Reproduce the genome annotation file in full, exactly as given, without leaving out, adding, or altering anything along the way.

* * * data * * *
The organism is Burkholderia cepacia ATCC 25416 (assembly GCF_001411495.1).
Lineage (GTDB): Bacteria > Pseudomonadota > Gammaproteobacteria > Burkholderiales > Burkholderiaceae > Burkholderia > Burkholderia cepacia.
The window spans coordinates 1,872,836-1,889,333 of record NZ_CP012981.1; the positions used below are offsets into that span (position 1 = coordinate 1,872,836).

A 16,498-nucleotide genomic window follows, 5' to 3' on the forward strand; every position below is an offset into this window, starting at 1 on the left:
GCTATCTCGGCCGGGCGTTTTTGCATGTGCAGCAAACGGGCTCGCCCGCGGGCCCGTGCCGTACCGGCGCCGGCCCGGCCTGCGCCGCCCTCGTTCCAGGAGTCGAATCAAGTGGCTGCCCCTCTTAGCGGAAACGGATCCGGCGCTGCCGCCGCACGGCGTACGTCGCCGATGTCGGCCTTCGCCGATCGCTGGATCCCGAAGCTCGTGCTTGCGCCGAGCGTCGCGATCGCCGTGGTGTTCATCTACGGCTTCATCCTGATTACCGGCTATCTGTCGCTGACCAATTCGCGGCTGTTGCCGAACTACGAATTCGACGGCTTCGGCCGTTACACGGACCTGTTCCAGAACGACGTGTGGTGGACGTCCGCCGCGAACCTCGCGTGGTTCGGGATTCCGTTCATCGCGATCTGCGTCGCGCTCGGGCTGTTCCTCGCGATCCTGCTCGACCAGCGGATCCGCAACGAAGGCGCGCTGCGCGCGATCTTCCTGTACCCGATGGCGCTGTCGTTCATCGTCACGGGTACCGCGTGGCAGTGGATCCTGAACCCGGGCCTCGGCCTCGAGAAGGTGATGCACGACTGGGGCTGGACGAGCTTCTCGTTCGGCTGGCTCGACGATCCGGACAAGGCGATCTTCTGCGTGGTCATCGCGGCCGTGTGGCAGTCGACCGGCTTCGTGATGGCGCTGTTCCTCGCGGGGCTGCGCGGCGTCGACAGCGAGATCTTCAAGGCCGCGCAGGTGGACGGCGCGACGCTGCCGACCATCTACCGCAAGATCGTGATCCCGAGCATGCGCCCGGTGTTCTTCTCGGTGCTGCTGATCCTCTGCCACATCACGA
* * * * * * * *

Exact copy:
The organism is Burkholderia cepacia ATCC 25416 (assembly GCF_001411495.1).
Lineage (GTDB): Bacteria > Pseudomonadota > Gammaproteobacteria > Burkholderiales > Burkholderiaceae > Burkholderia > Burkholderia cepacia.
The window spans coordinates 1,872,836-1,889,333 of record NZ_CP012981.1; the positions used below are offsets into that span (position 1 = coordinate 1,872,836).

A 16,498-nucleotide genomic window follows, 5' to 3' on the forward strand; every position below is an offset into this window, starting at 1 on the left:
GCTATCTCGGCCGGGCGTTTTTGCATGTGCAGCAAACGGGCTCGCCCGCGGGCCCGTGCCGTACCGGCGCCGGCCCGGCCTGCGCCGCCCTCGTTCCAGGAGTCGAATCAAGTGGCTGCCCCTCTTAGCGGAAACGGATCCGGCGCTGCCGCCGCACGGCGTACGTCGCCGATGTCGGCCTTCGCCGATCGCTGGATCCCGAAGCTCGTGCTTGCGCCGAGCGTCGCGATCGCCGTGGTGTTCATCTACGGCTTCATCCTGATTACCGGCTATCTGTCGCTGACCAATTCGCGGCTGTTGCCGAACTACGAATTCGACGGCTTCGGCCGTTACACGGACCTGTTCCAGAACGACGTGTGGTGGACGTCCGCCGCGAACCTCGCGTGGTTCGGGATTCCGTTCATCGCGATCTGCGTCGCGCTCGGGCTGTTCCTCGCGATCCTGCTCGACCAGCGGATCCGCAACGAAGGCGCGCTGCGCGCGATCTTCCTGTACCCGATGGCGCTGTCGTTCATCGTCACGGGTACCGCGTGGCAGTGGATCCTGAACCCGGGCCTCGGCCTCGAGAAGGTGATGCACGACTGGGGCTGGACGAGCTTCTCGTTCGGCTGGCTCGACGATCCGGACAAGGCGATCTTCTGCGTGGTCATCGCGGCCGTGTGGCAGTCGACCGGCTTCGTGATGGCGCTGTTCCTCGCGGGGCTGCGCGGCGTCGACAGCGAGATCTTCAAGGCCGCGCAGGTGGACGGCGCGACGCTGCCGACCATCTACCGCAAGATCGTGATCCCGAGCATGCGCCCGGTGTTCTTCTCGGTGCTGCTGATCCTCTGCCACATCACGA